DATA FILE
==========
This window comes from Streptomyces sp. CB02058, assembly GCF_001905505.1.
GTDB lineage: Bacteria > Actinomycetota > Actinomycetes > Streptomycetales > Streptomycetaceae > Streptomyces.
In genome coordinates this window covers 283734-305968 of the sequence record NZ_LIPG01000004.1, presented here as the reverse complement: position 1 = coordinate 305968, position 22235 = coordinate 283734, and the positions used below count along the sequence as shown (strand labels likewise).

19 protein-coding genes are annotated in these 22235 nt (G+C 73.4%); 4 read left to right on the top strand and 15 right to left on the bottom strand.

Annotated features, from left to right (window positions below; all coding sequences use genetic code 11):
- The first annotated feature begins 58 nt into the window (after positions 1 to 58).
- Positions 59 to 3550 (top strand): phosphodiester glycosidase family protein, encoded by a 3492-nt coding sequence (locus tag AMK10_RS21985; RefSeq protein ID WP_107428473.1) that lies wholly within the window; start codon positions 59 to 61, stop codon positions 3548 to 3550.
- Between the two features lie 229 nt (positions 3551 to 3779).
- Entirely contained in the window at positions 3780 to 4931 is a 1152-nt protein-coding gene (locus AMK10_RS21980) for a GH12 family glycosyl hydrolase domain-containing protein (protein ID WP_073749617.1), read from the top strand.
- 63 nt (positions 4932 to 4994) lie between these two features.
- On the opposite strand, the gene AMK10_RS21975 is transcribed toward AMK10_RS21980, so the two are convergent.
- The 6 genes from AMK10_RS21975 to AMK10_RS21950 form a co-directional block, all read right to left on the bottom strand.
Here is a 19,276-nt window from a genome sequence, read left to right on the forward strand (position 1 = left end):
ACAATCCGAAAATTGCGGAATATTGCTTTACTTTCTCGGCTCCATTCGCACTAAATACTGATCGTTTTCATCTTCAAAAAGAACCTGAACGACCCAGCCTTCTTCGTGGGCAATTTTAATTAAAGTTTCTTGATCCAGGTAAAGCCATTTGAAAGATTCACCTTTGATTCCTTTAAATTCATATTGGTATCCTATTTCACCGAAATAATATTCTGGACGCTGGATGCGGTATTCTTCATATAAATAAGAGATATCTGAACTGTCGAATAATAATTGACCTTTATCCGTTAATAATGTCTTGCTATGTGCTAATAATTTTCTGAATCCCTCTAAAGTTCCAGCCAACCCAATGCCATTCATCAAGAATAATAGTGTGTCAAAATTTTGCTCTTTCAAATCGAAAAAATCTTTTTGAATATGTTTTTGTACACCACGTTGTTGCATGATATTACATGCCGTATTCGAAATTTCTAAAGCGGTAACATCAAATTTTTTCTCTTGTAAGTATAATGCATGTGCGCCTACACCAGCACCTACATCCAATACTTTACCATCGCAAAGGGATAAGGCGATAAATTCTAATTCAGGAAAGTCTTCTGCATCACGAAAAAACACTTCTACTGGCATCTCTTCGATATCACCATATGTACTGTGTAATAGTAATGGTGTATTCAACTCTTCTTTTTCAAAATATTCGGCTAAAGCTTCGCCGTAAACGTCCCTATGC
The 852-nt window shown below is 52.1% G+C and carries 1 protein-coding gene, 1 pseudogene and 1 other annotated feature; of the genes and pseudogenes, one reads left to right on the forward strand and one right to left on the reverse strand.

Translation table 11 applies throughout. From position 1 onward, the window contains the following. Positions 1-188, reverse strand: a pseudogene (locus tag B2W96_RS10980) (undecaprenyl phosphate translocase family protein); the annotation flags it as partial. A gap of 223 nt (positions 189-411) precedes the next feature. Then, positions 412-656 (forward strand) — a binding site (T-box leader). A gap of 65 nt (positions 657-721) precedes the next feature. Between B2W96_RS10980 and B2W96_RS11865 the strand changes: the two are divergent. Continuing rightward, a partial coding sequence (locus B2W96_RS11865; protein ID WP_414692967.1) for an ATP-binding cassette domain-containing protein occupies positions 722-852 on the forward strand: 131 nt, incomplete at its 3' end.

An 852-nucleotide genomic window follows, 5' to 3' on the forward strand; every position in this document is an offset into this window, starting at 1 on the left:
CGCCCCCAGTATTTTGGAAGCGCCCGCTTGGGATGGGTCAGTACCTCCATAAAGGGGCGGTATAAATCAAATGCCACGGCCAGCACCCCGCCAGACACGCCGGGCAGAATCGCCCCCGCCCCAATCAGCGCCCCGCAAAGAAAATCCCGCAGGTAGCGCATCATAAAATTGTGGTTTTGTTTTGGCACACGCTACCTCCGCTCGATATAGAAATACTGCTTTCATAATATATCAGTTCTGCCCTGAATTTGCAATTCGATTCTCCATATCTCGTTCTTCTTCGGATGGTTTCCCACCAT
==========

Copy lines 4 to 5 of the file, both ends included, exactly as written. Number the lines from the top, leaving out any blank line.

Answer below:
19 protein-coding genes are annotated in these 22235 nt (G+C 73.4%); 4 read left to right on the top strand and 15 right to left on the bottom strand.

Annotated features, from left to right (window positions below; all coding sequences use genetic code 11):